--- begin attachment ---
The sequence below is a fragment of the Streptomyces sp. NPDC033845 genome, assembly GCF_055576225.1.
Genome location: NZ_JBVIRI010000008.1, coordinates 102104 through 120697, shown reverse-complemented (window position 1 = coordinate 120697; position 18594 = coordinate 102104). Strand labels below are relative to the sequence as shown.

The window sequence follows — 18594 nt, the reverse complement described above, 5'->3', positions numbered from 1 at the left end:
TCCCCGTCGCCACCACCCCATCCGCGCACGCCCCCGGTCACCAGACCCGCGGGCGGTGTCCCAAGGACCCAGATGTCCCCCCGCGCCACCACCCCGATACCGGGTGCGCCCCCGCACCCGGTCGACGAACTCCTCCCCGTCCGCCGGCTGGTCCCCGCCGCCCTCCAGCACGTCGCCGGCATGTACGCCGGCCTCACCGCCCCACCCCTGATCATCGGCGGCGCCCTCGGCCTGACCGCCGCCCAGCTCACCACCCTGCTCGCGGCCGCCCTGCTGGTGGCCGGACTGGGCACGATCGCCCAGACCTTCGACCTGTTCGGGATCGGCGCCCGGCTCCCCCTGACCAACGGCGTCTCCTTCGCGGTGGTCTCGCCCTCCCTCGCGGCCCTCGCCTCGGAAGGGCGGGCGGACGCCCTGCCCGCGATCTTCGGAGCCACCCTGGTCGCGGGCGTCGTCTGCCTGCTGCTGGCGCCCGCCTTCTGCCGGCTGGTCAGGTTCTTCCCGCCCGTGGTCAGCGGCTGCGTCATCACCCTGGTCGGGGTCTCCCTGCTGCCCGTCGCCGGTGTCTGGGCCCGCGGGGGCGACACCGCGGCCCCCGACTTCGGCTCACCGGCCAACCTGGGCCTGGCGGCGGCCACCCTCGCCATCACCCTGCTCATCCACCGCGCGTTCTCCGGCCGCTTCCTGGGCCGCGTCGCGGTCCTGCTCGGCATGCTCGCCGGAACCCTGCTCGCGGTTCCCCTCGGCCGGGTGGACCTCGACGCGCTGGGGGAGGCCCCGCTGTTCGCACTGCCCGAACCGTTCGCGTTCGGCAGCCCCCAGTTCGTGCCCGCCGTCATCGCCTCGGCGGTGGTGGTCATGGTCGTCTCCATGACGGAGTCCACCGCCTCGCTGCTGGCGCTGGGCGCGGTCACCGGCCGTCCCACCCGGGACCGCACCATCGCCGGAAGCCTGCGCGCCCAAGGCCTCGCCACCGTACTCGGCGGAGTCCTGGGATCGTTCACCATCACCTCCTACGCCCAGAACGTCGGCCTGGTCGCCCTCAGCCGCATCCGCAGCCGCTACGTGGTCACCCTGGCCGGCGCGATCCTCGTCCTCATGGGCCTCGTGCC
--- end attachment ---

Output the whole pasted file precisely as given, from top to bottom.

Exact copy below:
The sequence below is a fragment of the Streptomyces sp. NPDC033845 genome, assembly GCF_055576225.1.
Genome location: NZ_JBVIRI010000008.1, coordinates 102104 through 120697, shown reverse-complemented (window position 1 = coordinate 120697; position 18594 = coordinate 102104). Strand labels below are relative to the sequence as shown.

The window sequence follows — 18594 nt, the reverse complement described above, 5'->3', positions numbered from 1 at the left end:
TCCCCGTCGCCACCACCCCATCCGCGCACGCCCCCGGTCACCAGACCCGCGGGCGGTGTCCCAAGGACCCAGATGTCCCCCCGCGCCACCACCCCGATACCGGGTGCGCCCCCGCACCCGGTCGACGAACTCCTCCCCGTCCGCCGGCTGGTCCCCGCCGCCCTCCAGCACGTCGCCGGCATGTACGCCGGCCTCACCGCCCCACCCCTGATCATCGGCGGCGCCCTCGGCCTGACCGCCGCCCAGCTCACCACCCTGCTCGCGGCCGCCCTGCTGGTGGCCGGACTGGGCACGATCGCCCAGACCTTCGACCTGTTCGGGATCGGCGCCCGGCTCCCCCTGACCAACGGCGTCTCCTTCGCGGTGGTCTCGCCCTCCCTCGCGGCCCTCGCCTCGGAAGGGCGGGCGGACGCCCTGCCCGCGATCTTCGGAGCCACCCTGGTCGCGGGCGTCGTCTGCCTGCTGCTGGCGCCCGCCTTCTGCCGGCTGGTCAGGTTCTTCCCGCCCGTGGTCAGCGGCTGCGTCATCACCCTGGTCGGGGTCTCCCTGCTGCCCGTCGCCGGTGTCTGGGCCCGCGGGGGCGACACCGCGGCCCCCGACTTCGGCTCACCGGCCAACCTGGGCCTGGCGGCGGCCACCCTCGCCATCACCCTGCTCATCCACCGCGCGTTCTCCGGCCGCTTCCTGGGCCGCGTCGCGGTCCTGCTCGGCATGCTCGCCGGAACCCTGCTCGCGGTTCCCCTCGGCCGGGTGGACCTCGACGCGCTGGGGGAGGCCCCGCTGTTCGCACTGCCCGAACCGTTCGCGTTCGGCAGCCCCCAGTTCGTGCCCGCCGTCATCGCCTCGGCGGTGGTGGTCATGGTCGTCTCCATGACGGAGTCCACCGCCTCGCTGCTGGCGCTGGGCGCGGTCACCGGCCGTCCCACCCGGGACCGCACCATCGCCGGAAGCCTGCGCGCCCAAGGCCTCGCCACCGTACTCGGCGGAGTCCTGGGATCGTTCACCATCACCTCCTACGCCCAGAACGTCGGCCTGGTCGCCCTCAGCCGCATCCGCAGCCGCTACGTGGTCACCCTGGCCGGCGCGATCCTCGTCCTCATGGGCCTCGTGCC